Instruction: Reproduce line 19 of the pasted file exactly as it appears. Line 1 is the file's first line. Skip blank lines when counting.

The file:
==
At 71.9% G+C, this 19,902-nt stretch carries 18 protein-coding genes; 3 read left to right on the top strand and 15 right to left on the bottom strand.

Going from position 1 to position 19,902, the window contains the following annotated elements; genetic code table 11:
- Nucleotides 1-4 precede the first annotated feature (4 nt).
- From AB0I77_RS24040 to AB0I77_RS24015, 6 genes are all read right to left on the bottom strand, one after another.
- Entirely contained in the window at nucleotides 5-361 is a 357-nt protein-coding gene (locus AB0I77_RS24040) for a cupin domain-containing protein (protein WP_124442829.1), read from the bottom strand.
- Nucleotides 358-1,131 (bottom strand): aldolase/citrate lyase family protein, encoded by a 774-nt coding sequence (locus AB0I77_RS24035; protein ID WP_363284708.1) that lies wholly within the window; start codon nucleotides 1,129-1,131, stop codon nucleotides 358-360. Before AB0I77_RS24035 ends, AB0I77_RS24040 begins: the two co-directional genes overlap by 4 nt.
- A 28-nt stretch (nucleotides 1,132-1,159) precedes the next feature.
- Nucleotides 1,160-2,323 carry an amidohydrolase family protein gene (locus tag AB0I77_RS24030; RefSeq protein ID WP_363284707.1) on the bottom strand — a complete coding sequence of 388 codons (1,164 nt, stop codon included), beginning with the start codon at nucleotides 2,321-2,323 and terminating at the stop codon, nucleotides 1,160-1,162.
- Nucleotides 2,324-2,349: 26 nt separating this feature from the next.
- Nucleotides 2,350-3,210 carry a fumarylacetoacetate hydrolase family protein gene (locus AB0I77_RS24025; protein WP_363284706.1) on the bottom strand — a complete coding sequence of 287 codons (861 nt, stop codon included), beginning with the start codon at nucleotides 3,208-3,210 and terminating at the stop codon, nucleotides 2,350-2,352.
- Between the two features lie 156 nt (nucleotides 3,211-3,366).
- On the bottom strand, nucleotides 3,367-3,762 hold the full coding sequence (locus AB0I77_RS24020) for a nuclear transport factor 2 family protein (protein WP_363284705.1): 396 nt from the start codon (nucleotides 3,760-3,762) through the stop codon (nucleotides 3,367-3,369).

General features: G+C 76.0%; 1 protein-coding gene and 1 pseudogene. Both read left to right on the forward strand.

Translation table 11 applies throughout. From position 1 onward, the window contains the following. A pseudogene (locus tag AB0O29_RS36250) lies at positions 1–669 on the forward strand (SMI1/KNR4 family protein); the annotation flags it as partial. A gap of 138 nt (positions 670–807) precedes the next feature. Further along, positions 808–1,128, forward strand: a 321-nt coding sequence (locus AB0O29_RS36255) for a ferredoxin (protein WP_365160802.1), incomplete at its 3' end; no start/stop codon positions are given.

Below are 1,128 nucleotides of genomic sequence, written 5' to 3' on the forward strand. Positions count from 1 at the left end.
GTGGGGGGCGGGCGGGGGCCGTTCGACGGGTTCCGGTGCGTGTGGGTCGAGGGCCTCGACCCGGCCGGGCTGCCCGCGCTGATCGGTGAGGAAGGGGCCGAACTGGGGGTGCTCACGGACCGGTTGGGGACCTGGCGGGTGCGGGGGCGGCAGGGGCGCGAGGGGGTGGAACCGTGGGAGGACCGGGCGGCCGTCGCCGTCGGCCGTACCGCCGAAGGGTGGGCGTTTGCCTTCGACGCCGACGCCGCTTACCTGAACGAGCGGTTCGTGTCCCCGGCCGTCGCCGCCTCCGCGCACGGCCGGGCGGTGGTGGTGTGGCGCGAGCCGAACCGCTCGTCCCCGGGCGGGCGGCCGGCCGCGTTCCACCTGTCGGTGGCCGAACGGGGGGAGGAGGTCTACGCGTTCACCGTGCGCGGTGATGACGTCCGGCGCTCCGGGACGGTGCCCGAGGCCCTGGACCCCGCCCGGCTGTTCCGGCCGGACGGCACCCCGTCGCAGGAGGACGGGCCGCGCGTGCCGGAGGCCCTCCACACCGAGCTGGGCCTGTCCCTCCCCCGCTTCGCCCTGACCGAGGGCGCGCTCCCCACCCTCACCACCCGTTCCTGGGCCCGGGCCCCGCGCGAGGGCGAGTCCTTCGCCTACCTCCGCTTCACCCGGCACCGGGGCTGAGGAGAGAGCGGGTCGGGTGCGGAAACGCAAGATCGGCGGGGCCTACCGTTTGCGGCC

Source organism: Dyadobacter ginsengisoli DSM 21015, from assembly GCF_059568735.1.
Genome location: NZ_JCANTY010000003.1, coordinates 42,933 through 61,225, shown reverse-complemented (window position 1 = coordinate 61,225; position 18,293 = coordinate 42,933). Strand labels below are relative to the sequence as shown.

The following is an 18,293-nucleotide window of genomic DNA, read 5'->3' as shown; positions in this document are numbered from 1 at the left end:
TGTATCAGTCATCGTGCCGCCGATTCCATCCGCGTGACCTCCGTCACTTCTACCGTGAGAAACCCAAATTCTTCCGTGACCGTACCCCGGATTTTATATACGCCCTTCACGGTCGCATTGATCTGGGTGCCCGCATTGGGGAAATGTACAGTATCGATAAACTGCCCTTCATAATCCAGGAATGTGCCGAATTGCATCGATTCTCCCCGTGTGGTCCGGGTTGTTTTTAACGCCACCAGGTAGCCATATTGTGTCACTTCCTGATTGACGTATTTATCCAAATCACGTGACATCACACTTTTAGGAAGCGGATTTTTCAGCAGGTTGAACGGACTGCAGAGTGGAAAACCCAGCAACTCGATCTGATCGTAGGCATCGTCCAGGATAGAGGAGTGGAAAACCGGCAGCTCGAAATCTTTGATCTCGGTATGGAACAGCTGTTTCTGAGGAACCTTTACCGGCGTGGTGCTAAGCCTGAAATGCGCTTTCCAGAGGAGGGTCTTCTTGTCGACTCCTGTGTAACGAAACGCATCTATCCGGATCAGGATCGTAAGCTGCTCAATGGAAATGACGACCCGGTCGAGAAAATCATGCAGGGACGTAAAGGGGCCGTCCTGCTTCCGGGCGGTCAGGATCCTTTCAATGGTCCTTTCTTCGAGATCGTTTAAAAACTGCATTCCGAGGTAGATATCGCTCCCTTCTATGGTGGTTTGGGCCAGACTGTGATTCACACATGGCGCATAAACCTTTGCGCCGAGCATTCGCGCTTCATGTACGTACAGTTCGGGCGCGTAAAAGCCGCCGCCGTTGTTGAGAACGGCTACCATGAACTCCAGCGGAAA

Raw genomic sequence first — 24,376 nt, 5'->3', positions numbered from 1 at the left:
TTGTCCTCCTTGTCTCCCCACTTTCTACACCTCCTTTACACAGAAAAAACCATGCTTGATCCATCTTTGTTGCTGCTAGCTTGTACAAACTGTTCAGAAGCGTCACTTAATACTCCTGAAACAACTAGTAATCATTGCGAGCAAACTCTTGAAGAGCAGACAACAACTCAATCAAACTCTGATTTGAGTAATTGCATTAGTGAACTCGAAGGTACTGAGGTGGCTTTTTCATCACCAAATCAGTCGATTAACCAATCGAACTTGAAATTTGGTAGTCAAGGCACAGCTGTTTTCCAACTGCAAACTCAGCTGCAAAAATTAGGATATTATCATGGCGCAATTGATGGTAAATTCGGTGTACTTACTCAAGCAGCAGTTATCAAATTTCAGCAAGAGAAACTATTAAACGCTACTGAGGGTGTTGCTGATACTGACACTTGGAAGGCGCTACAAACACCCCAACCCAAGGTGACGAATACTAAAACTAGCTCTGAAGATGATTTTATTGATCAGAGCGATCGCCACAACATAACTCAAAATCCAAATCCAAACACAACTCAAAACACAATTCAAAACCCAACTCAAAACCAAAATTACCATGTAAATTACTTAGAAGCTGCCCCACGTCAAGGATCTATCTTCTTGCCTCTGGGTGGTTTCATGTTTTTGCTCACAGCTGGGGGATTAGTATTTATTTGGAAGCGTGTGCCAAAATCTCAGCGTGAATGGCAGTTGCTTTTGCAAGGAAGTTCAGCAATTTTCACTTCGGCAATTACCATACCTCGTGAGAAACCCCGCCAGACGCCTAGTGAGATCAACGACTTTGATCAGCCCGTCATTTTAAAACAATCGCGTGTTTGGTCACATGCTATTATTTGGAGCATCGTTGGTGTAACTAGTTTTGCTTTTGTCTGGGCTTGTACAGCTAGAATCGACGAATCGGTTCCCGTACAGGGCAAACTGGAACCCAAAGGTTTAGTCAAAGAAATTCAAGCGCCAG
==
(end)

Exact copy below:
The following is an 18,293-nucleotide window of genomic DNA, read 5'->3' as shown; positions in this document are numbered from 1 at the left end: